We called it “Pulsar With a Purpose,” on our August 1989 cover, and it was Mark Brown’s popular follow-on to the single-seat Star-Lite, the two-place Pulsar. The factory airplane, N500SS, was powered by a Rotax 532 and would run 125 mph true on 3.8 gph of auto fuel.
“A major objective for Brown as he designed the Pulsar was cost-effectiveness in a two-seat, composite airplane,” editor Dave
Martin said in this issue. “A Pulsar kit costs $14,900 plus crating and shipping. The buyer gets all the parts to build the airframe plus VFR instruments, a Rotax 532 65-hp engine, fixed-pitch Peery propeller, wheels, wheel pants and heel brakes.” Brown was a stickler for simplicity and low weight, so the Pulsar had a fiberglass-reinforced spruce main spar and wood wing skins to go with its composite fuselage and simple, forward-sliding canopy. Martin summed it up: “The airplane flies nicely. Control is sensitive but certainly not twitchy. Roll is smooth with little need for rudder to compensate for adverse yaw.” Mark Brown would go on to build an even larger Pulsar, called the XP, with a choice of Rotax 582 or the radically new (for the early 1990s) 912 four-stroke. The Pulsar design was taken over by the SkyStar company and then reformed as Pulsar Aircraft under Rich Trickel, of Tri-R fame.
LeRoy Cook had a review of Jerry Vaughan’s Bushby Midget Mustang. “The single-place, all-metal speedster is quite capable of turning heads today, some 40 years after its inception. Bushby developed a side-by-side two-seat version in 1966 by simply widening the center section and raising horsepower [but] as a pure performance machine, the single-seat version remains most popular.”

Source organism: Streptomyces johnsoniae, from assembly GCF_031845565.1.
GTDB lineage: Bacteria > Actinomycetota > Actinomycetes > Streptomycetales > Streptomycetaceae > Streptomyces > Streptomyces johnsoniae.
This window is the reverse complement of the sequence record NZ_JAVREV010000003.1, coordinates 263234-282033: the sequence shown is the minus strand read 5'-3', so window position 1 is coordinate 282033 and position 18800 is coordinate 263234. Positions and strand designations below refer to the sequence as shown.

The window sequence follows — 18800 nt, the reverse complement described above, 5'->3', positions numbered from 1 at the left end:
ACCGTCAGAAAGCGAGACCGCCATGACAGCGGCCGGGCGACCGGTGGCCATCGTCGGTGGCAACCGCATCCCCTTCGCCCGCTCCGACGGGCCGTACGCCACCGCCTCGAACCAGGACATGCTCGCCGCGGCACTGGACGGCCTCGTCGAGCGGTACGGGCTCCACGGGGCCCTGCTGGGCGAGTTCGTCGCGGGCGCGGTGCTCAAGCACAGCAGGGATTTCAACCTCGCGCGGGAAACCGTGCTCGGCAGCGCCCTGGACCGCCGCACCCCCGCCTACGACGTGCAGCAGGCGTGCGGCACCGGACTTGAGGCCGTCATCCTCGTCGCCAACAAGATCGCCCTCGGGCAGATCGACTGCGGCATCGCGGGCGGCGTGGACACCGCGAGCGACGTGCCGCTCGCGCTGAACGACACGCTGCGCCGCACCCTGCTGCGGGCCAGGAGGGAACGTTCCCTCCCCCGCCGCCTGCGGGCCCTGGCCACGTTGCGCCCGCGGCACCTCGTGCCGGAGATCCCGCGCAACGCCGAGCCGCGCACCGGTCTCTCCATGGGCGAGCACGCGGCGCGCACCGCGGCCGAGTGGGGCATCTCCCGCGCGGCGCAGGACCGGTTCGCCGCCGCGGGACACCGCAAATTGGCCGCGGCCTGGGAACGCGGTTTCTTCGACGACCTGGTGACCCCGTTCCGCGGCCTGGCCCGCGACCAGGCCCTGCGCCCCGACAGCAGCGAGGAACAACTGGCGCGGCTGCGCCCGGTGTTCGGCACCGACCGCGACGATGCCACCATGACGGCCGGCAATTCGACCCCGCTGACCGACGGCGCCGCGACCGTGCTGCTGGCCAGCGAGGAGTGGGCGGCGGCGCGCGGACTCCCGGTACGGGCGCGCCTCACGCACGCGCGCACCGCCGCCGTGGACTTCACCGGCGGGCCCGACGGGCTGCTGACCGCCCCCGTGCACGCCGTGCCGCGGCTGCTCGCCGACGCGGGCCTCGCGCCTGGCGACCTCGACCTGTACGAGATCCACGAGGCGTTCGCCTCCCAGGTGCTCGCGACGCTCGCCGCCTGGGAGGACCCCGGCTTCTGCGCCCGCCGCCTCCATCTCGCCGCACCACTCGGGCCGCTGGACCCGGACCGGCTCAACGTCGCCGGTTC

Inside, James Cline was noted for having passed 1000 flight hours in his first-generation Glasair. “My wife, Audrey, and I finished our plane and flew it for the first time on August 24, 1984. We spent two years building it, pretty much full time. We turned over 1000 hours on it during a Christmas trip to California last December. [It] has been a real joy to fly,” he summed up.
We noted that Paul Poberezny had left the EAA after 36 years at the helm and that a new president would be elected by the EAA membership. Paul and wife Audrey had nominated their son, Tom, to take over, which he did. Tom would stay in the job for 20 years, after which a tumultuous couple of years under Rod Hightower delivered us to the current CEO, Jack Pelton.
Somewhat hidden in this issue was a birthday celebration of sorts—we had turned five. “A fifth anniversary usually calls for a gift of wood…[or] silverware. No silver airplanes, but we do have plenty of them made out of wood,” Don Downie said in the feature. We recounted the tremendous variety of activity in the field, noting such designs as the Spencer Air Car and the all-metal airplanes doing well from some guy named Richard VanGrunsven. “As seen from a 1989 perspective, KITPLANES® expects to remain where the action is for the foreseeable future.” Interesting that in 1989 we were already looking to the future, like we are this issue, and that some 32 years later, we’re still here.